I was very sad to discover online the death of Jeremy Knowles, renowned biochemist and former Dean of Harvard’s Faculty of Arts and Sciences. This is especially poignant for me for two reasons.
The first is academic. Throughout college, I was very interested in the study of chemical biology — the chemistry of living processes. Part of this was due to my fascination with Knowles’ work. Professor Knowles was famous for his studies which bridged our early understanding of chemistry with that of natural biological processes. His work in enzymology helped explain how TIM (triose phosphate isomerase, a critical enzyme in one of the chemical reactions which allow cells to turn food into energy) worked and developed a chemical understanding of how antibiotics like penicillin work and how clavulanic acid helps to fight antibiotic-resistant bacteria. When you’re as big a science dork as I am, that is just endlessly fascinating.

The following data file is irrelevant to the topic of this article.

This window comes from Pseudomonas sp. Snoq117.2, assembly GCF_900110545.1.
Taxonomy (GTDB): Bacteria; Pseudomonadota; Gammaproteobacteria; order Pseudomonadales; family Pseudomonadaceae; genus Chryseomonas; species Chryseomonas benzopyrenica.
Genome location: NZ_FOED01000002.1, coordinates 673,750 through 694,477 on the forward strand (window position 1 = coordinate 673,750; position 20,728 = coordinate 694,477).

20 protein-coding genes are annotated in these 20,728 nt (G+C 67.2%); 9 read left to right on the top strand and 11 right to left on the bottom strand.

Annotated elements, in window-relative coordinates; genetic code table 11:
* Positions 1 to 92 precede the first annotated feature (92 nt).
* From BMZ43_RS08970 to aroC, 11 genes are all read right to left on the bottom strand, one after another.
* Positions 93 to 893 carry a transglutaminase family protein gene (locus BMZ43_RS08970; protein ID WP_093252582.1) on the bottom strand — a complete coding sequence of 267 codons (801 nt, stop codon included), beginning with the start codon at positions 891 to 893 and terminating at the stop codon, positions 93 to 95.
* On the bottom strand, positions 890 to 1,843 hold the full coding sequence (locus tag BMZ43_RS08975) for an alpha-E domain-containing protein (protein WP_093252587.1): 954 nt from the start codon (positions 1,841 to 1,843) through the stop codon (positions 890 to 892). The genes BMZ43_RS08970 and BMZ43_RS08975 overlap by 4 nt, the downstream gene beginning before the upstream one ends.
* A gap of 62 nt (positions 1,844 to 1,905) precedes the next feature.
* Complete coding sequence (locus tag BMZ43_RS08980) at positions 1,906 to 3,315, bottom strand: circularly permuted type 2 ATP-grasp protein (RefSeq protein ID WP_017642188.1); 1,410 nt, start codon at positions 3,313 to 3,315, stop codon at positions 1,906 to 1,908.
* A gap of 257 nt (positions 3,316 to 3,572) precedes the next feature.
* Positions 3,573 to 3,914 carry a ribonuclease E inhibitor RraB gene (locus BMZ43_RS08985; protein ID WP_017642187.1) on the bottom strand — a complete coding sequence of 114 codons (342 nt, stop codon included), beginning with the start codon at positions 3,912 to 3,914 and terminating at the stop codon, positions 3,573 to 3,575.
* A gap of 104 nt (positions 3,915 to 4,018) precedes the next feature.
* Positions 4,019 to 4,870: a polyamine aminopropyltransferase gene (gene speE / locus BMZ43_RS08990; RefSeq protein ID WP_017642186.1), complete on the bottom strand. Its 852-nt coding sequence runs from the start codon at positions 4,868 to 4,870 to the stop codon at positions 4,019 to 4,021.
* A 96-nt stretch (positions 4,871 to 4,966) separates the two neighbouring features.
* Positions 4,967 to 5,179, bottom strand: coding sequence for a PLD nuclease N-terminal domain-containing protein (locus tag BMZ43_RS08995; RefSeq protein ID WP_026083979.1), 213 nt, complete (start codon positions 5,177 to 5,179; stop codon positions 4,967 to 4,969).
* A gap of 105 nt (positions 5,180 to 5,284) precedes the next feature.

The second reason is a more personal one. A few years ago, my roommate Eric and I had the opportunity to dine with Professor Knowles at the Harvard Faculty Club. There we were, face-to-face with a well-respected intellectual luminary and someone who had tangibly shaped the destiny of teaching and student life at the university. I walked away with a sense of wonder at the man — in one short dinner, he was able to imbue in each of us a sense of awe at his sheer brilliance, and all delivered with such charm that you would hardly know he had been the Dean of one of the world’s foremost academic institutions and appointed a Commander of the Order of the British Empire by the Queen of England.
My heart goes out to Mr. Knowles’ family, as well as to the Harvard community he served so well.